The sinking of a boat can be an emotional and stressful event for an owner. But in the grand scheme of things within the recreational marine industry, it’s something that happens regularly… at a slip, at a mooring, or in a quiet patch of marshland after breaking loose in a storm. For insurance carriers, it isn’t such an emotional affair. It’s just another property loss claim. Insurance claim adjustors will examine the facts and if payment is warranted, they’ll look at prices of comparable boats in the region. When it comes to large, complex claims, a thorough investigation might be warranted.
A boat owner could await the outcome of such an investigation with anticipation, hoping for a check that might at least soothe the anguish of losing their boat. But it isn’t always so simple and straightforward. The sinking part may seem straightforward, that much is true. But determining who is at fault for the sinking could be somewhat more complex. On an elementary level, the sinking could appear clear cut, as in “water got in and boat sank – end of story.” As long as one doesn’t ram their boat into an iceberg in broad daylight, it might seem that the loss should be reimbursed. Most sinkings at moorings or slips might seem to be out of the control of the owner.
But that’s where things can get a little tricky. Insurance carriers will look closely at the cause of the sinking. Where the boat owner might see the sinking as accidental, which the law treats as a “fortuitous” event, the insurance carrier might not see it as accidental. A lightning strike might be accidental… but failing to maintain a bilge pump? Not so much.
Another possibility is what a boat owner sees as purely bad luck, an insurance carrier could see as a failure due to “wear and tear.” In other words, it wasn’t some unforeseeable event that caused the sinking, but instead was a failure to exercise due care in maintaining a through hull fitting or stuffing box.
That means the insurance carrier’s marine engineering expert who was called in to investigate the sinking might discover things like deteriorated coolant hoses or corroded hose clamps. And if the expert’s report points to such things as being the actual cause of the sinking, reimbursement for a sinking could be denied.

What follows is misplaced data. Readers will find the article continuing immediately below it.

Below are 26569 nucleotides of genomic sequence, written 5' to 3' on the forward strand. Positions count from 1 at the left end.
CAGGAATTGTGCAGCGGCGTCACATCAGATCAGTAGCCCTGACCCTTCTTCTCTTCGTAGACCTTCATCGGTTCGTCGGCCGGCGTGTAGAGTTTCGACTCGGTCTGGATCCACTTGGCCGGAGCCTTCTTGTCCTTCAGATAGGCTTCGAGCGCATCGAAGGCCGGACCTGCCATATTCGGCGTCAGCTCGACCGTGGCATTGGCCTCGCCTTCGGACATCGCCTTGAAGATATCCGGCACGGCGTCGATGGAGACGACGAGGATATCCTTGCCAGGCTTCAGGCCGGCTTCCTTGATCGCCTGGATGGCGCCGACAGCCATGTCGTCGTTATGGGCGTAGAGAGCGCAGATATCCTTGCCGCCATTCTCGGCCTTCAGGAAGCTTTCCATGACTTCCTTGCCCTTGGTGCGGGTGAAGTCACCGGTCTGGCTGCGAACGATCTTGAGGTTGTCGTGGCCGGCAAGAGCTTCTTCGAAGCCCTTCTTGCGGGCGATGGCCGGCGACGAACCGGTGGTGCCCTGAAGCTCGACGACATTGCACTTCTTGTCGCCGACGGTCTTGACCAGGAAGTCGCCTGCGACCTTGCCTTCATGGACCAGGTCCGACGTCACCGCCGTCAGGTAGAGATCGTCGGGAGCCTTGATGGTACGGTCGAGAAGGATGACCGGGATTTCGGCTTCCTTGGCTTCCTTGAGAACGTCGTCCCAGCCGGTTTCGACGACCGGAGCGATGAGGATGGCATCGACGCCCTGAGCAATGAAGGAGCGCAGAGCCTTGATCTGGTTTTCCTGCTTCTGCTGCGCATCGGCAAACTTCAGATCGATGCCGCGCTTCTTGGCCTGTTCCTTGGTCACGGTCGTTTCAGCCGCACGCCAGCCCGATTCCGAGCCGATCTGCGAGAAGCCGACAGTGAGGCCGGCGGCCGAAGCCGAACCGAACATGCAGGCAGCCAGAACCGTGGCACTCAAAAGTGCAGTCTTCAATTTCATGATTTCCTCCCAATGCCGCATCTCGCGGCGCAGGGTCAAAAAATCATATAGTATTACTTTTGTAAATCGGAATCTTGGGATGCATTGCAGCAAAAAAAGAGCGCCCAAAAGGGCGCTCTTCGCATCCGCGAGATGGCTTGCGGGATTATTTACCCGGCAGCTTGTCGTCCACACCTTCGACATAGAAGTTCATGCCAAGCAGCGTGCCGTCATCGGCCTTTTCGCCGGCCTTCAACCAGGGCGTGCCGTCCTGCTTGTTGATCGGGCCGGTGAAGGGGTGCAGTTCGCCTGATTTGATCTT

The fortuitous event, mentioned above, is treated as an accident. Just as with an auto policy, there are accidents. And accidents should be covered. That’s the whole point of buying insurance. This could especially hold true in all-risk policy. One should be covered for all risks, other than risks that are specifically excluded. And there, the fortuitous or accidental loss should be covered.
In a Florida case heard in the Third Circuit Court of Appeals, a 65-foot boat sank behind the owner’s home. The insurance carrier sent their specialist to investigate and they found 3 inches of standing water in the forward cabin bilge. There were multiple potential sources of water entry, including a hole the hull the size of a screw. The specialist also found that the electrical breakers were severely rust-stained and blackened from an electrical failure, and that the battery charger was not working, and bilge pumps were no longer working.
There was an all-risk policy in effect for the boat. But the court held that all risk is not synonymous with all loss (Intermetal Mexicana, 866 F.2d at 75). The boat owner in such a setting would need to prove the loss was indeed fortuitous. In the First, Second, Fifth, and Eleventh Circuits, the insured party bears the burden of proving that a loss was fortuitous (Banco Nacional de Nicaragua v. Argonaut Ins. Co., 681 F.2d 1337, 1340, 11th Cir. 1982). The court ruled in favor of the insurance carrier.
What’s the lesson here? The lesson may be that when a boat sinks, even where the whole thing looks like an accident, many issues could be raised by the insurance carrier. Did the boat owner meet the burden of showing that the loss was indeed accidental? Could other factors be shown to have caused a sinking – rotted hoses, deteriorated heat exchangers, damaged through-hull fittings, non-working bilge pumps, etc. Sometimes what the boat owner may see as a self-evident case for an insurance claim could be open to debate.
Ref: Chartis Property Casualty Company v. Inganamort, No. 19-1903, United States Court of Appeals for the Third CircuitLegal Perspective –